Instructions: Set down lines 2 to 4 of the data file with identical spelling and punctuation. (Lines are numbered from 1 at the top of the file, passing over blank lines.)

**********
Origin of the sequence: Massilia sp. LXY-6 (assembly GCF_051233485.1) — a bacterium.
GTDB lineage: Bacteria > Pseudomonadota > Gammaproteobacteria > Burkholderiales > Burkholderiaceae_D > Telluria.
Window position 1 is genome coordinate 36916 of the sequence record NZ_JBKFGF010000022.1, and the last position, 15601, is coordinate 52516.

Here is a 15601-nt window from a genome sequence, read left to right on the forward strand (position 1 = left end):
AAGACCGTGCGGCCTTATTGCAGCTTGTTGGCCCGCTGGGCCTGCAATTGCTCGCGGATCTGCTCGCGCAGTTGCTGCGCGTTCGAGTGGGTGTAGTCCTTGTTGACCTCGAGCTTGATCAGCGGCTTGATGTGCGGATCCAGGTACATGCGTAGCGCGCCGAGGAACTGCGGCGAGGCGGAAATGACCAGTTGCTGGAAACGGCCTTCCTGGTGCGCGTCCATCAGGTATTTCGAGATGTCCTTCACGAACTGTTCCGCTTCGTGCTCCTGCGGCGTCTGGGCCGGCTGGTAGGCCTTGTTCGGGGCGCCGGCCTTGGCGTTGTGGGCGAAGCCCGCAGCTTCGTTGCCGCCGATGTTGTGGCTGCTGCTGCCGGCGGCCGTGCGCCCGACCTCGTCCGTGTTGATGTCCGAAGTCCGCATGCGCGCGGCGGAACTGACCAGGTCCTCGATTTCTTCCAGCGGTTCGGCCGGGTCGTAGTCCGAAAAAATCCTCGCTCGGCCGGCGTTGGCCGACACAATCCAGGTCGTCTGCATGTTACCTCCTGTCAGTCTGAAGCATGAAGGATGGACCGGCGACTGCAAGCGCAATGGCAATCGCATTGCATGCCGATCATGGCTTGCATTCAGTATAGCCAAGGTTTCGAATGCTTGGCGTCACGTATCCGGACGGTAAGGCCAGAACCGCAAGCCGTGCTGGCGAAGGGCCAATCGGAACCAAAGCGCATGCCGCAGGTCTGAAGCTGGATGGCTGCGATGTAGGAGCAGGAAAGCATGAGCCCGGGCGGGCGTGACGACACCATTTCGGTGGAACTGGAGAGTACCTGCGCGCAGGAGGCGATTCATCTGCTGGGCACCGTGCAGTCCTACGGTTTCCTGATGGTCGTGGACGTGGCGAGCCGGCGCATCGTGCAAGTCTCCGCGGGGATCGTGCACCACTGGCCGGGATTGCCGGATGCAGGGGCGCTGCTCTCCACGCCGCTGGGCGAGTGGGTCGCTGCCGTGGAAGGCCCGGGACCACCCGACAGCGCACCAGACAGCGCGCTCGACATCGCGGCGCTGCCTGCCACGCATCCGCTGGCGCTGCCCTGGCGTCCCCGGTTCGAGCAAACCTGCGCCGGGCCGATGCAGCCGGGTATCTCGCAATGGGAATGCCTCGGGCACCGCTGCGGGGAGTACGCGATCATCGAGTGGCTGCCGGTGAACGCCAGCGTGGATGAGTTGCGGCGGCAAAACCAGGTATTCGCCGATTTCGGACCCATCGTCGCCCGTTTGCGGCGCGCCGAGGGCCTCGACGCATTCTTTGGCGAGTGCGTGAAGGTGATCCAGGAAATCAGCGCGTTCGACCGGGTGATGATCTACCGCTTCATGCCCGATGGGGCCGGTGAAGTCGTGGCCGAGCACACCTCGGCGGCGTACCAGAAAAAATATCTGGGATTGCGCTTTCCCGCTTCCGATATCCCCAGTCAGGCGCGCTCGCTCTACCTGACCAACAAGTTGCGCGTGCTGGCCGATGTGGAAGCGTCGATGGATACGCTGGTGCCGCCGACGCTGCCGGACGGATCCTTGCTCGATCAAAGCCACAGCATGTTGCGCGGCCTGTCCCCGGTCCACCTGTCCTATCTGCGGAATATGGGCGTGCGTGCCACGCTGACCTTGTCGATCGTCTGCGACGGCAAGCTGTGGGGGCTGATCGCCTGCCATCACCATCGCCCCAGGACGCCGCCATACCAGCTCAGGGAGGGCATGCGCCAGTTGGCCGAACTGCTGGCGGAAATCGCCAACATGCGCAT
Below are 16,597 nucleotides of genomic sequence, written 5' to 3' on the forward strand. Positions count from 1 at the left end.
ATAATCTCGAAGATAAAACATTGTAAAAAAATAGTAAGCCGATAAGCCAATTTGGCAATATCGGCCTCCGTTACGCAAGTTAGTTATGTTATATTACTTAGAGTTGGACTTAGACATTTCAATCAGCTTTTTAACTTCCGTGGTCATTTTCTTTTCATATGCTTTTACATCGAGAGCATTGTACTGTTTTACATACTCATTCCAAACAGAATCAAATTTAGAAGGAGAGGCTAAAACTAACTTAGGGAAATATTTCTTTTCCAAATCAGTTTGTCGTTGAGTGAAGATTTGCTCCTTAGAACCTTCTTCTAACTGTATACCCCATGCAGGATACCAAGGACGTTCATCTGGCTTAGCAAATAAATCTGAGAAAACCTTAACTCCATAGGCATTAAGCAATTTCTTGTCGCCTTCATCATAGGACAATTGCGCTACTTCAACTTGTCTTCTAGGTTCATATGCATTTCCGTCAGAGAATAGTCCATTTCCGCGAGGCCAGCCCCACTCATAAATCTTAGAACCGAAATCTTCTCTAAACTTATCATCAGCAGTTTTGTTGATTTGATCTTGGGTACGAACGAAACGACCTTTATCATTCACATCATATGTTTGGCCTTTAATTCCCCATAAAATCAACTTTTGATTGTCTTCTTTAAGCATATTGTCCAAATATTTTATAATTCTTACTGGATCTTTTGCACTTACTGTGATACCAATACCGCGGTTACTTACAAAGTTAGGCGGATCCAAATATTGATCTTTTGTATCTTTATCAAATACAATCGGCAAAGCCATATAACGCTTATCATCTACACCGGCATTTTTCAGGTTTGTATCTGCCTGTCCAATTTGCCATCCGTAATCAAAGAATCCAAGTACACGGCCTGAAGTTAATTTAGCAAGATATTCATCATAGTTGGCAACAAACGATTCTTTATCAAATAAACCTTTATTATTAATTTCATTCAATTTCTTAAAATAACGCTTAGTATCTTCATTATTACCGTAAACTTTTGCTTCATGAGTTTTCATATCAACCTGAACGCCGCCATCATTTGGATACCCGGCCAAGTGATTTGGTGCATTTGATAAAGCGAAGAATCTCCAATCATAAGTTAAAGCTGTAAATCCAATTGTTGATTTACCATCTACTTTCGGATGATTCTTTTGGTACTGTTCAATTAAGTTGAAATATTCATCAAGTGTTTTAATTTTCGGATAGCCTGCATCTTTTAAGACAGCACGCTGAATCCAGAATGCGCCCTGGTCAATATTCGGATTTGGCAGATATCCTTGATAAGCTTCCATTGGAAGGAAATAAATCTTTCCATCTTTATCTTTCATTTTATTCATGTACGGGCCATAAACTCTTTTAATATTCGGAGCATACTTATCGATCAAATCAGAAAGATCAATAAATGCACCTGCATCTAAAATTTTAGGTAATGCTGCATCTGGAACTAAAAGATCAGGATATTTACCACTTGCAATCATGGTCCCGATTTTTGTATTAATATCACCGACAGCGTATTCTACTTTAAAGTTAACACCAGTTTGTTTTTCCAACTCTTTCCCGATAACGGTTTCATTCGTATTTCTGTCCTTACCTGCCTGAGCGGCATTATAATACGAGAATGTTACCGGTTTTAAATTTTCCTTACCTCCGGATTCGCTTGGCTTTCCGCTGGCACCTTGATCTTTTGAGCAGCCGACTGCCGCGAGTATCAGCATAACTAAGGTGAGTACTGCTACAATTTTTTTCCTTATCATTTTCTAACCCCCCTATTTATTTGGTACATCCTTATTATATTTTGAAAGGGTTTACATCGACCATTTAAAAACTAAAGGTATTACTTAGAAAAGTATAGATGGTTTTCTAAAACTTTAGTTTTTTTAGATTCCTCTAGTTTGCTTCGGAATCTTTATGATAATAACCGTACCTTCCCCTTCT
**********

GTDB lineage: Bacteria > Pseudomonadota > Gammaproteobacteria > Burkholderiales > Burkholderiaceae_D > Telluria.
Window position 1 is genome coordinate 36916 of the sequence record NZ_JBKFGF010000022.1, and the last position, 15601, is coordinate 52516.

Here is a 15601-nt window from a genome sequence, read left to right on the forward strand (position 1 = left end):